Replying on Arthrex, the Smith & Nephew Reply Brief

02 February 2021 PTAB Trial Insights Blog
Authors: Randy J. Pummill George E. Quillin

Smith & Nephew and the United States filed their reply briefs on January 22. Smith & Nephew’s reply brief, which we review here, critiques the arguments Arthrex made in its initial merits brief, addresses some issues raised in amicus briefs, and shores up its own positions.

In the Arthrex cases (docketed as 19-1434), Arthrex has previously argued that the powers given to administrative patent judges (APJs) under the AIA were a serious departure from the traditional powers vested in these officers.These increased powers, coupled with the lack of reviewability of APJ decisions, means that APJs must be principal officers and that they must appointed by the President with the advice and consent of the Senate. Additionally, Arthrex has argued that the remedy created by the lower court, which struck the removal protections from APJs, is insufficient and that a final remedy should be left to Congress to determine.

Was the AIA a Substantial Departure?

In its reply brief, Smith & Nephew takes issue with the version of history that Arthrex presented in its initial brief. Smith & Nephew states that the AIA “built on deep foundations from the history of administrative patentability determinations and continues an unbroken tradition of nearly 100 years.”2 It briefly recounts how “second look” proceedings (e.g., reexaminations) have been handled by Congress since their creation nearly 40 years ago, and concludes that the powers granted to APJs in the AIA are similar to those wielded by other inferior patent officers in the past.3

Regarding the analysis of an officer’s status, Arthrex previously took the position that reviewability of an officer’s decisions is the key consideration in determining whether the officer is inferior or principal.Smith & Nephew, however, criticizes this approach as being an inflexible bright-line rule that is not supported by precedent, and suggests that the Court instead follow its jurisprudence in Edmond, which focused on a balance of three criteria for determining officer status, but expressly rejected any “exclusive criterion for distinguishing between principal and inferior officers.” Smith & Nephew urges the Court to favor this holistic approach, which it argues is in line with the Court’s repeated refusal to adopt bright-line rules in the Appointments Clause context. A bright-line test, it argues, would impermissibly restrain the ability of Congress to structure administrative agencies and could lead to constant challenges to administrative authority.5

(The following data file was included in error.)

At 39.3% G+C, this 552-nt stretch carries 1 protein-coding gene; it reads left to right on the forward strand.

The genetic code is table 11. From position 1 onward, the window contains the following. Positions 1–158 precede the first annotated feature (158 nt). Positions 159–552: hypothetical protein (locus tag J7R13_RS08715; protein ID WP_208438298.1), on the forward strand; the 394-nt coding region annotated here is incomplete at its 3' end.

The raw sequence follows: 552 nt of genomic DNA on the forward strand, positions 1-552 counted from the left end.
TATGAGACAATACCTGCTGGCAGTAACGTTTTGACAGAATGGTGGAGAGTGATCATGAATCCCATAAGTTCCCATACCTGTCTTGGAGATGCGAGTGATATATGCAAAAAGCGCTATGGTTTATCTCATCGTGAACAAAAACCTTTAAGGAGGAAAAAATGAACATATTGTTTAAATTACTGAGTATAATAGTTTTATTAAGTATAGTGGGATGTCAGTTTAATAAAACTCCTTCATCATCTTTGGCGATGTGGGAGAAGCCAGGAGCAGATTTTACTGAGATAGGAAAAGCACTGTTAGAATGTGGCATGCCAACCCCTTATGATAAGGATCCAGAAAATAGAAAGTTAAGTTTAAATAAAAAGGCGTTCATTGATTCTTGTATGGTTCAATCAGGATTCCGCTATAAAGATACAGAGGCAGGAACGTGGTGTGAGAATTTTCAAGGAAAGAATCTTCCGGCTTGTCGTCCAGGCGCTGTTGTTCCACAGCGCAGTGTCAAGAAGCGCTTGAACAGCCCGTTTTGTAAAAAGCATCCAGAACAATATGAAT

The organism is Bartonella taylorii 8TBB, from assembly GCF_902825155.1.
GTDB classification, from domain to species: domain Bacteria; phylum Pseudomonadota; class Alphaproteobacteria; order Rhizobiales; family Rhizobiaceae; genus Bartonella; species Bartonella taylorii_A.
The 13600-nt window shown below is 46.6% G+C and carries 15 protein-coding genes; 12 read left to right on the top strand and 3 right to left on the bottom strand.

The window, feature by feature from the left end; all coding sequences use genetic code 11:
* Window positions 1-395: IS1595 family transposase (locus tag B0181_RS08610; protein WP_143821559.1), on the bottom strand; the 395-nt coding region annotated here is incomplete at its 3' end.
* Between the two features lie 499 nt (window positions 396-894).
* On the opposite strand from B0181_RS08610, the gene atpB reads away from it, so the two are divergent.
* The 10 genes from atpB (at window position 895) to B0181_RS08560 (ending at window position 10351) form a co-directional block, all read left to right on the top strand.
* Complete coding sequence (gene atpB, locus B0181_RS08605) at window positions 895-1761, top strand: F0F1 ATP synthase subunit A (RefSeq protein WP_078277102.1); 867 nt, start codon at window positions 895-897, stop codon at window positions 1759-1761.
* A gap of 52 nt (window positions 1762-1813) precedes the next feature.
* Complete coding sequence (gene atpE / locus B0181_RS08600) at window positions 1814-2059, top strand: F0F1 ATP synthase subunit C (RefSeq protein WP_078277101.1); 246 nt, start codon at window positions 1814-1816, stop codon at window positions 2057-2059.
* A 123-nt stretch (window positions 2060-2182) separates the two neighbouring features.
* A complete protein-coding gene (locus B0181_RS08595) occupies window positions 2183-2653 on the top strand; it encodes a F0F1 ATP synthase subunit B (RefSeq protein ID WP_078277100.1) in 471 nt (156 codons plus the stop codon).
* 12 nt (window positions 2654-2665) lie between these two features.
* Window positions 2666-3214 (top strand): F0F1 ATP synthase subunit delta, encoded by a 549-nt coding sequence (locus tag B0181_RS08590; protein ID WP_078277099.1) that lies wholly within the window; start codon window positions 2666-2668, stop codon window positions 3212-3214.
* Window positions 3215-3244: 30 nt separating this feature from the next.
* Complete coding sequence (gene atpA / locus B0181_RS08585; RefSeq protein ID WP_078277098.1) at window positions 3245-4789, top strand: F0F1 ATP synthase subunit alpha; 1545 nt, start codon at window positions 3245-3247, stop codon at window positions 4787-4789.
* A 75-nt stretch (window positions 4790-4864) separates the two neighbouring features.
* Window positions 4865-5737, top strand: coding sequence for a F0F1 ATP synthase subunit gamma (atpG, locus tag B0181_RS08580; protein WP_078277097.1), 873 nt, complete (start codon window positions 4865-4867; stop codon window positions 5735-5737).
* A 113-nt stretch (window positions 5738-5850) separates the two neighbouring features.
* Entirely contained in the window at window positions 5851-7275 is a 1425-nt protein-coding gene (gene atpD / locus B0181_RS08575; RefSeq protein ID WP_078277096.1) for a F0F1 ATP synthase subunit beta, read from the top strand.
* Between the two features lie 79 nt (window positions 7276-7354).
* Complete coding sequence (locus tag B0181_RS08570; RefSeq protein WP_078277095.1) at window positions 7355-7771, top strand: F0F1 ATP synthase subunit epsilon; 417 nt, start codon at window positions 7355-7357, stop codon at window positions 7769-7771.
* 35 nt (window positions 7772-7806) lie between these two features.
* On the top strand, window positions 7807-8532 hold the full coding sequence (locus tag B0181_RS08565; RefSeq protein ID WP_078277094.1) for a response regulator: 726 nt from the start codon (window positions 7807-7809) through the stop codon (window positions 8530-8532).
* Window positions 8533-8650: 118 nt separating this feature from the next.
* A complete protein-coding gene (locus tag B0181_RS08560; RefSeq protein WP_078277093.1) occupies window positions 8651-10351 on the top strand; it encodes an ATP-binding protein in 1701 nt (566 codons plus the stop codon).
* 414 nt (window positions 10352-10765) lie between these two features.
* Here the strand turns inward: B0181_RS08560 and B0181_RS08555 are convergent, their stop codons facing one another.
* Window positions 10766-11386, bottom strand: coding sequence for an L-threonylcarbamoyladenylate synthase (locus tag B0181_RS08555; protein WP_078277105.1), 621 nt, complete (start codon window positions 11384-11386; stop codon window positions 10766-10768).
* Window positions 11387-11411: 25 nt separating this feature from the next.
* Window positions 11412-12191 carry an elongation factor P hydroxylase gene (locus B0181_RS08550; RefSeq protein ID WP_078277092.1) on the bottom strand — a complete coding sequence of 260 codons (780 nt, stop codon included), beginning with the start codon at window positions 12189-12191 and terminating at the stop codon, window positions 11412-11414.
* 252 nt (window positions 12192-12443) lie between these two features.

What Remedy is Appropriate?

Arthrex, in its initial brief, asked the Court both to dismiss the IPR proceeding against it and to hold the entire IPR regime unconstitutional.Smith & Nephew argues that, should the Court reach the remedy question, dismissal of the IPR would be inappropriate and any change to the IPR regime should be limited to fixing a specific constitutional problem.

Remedy specific to the Arthrex IPR

Smith & Nephew argues that the most that Arthrex should get is a declaratory judgment and that dismissal of the IPR would be inappropriate for three reasons.

First, Smith & Nephew relies on Ryder and Lucia to argue that for the Court to overturn an adjudication based on an Appointments Clause challenge, the challenge must have been timely made before the adjudicatory body.Smith & Nephew notes that the Court has previously said that “courts should not topple over administrative decisions unless the administrative body not only has erred, but has erred against objection made at the time appropriate under its practice.”In other words, Arthrex should have raised the issue before the PTAB, which it did not do, and so dismissal is inappropriate.This is an issue that Smith & Nephew included in its petition for certiorari and was also one of the questions presented by the United States.10 However the Court declined to take it up in this case. Smith & Nephew notes that the Court has agreed to hear a case presenting a similar question, Carr v. Saul,11 and clarifies that it is not seeking a “generally applicable rule” on forfeiture of Appointments Clause challenges. But it is arguing that, in this narrow circumstance, Arthrex’s failure to timely raise the issue makes dismissal of the IPR, or indeed any remedy other than a declaration, an inappropriate remedy.12

Second, Smith & Nephew argues that dismissing the IPR is not available to the Court under the AIA. While a final decision on the merits in an IPR proceeding is subject to judicial review, the Court has previously held that the decision to institute the IPR is not reviewable.13 Smith & Nephew argues that to dismiss the IPR would be to “second-guess the Director’s institution decision,” and so is not available to the Court.14

Finally, Smith & Nephew argues that dismissal would be inappropriate because Arthrex is estopped from seeking that remedy. Specifically, says Smith & Nephew, Arthrex forfeited its ability to seek dismissal when it signed a settlement agreement that was contingent on the IPR continuing. Dismissing the IPR would, according to Smith & Nephew, unfairly permit Arthrex to get around its contractual promise to allow the IPR to proceed.

Altering the IPR regime

While the issue of IPR dismissal is interesting, the larger issue here may be Arthrex’s request that the Court declare the IPR regime unconstitutional, a request that Smith & Nephew likens to “a letter to Santa Claus.”15 As Smith & Nephew states in its brief, the remedy sought by Arthrex is akin to using “a bulldozer” when “a scalpel” is appropriate.16 Citing the Court’s “decisive preference for surgical severance, rather than wholesale destruction,” Smith and Nephew urges the Court to refuse to “let a challenger ride a discrete constitutional flaw . . . to take down [a] whole, otherwise constitutional system.”17 Smith & Nephew accentuates Arthrex’s lack of legal authority to support its request by citing cases such as Selia Law and Free Enterprise Fund, where the court opted to invalidate small parts of a statute rather than eliminate the underlying administration.18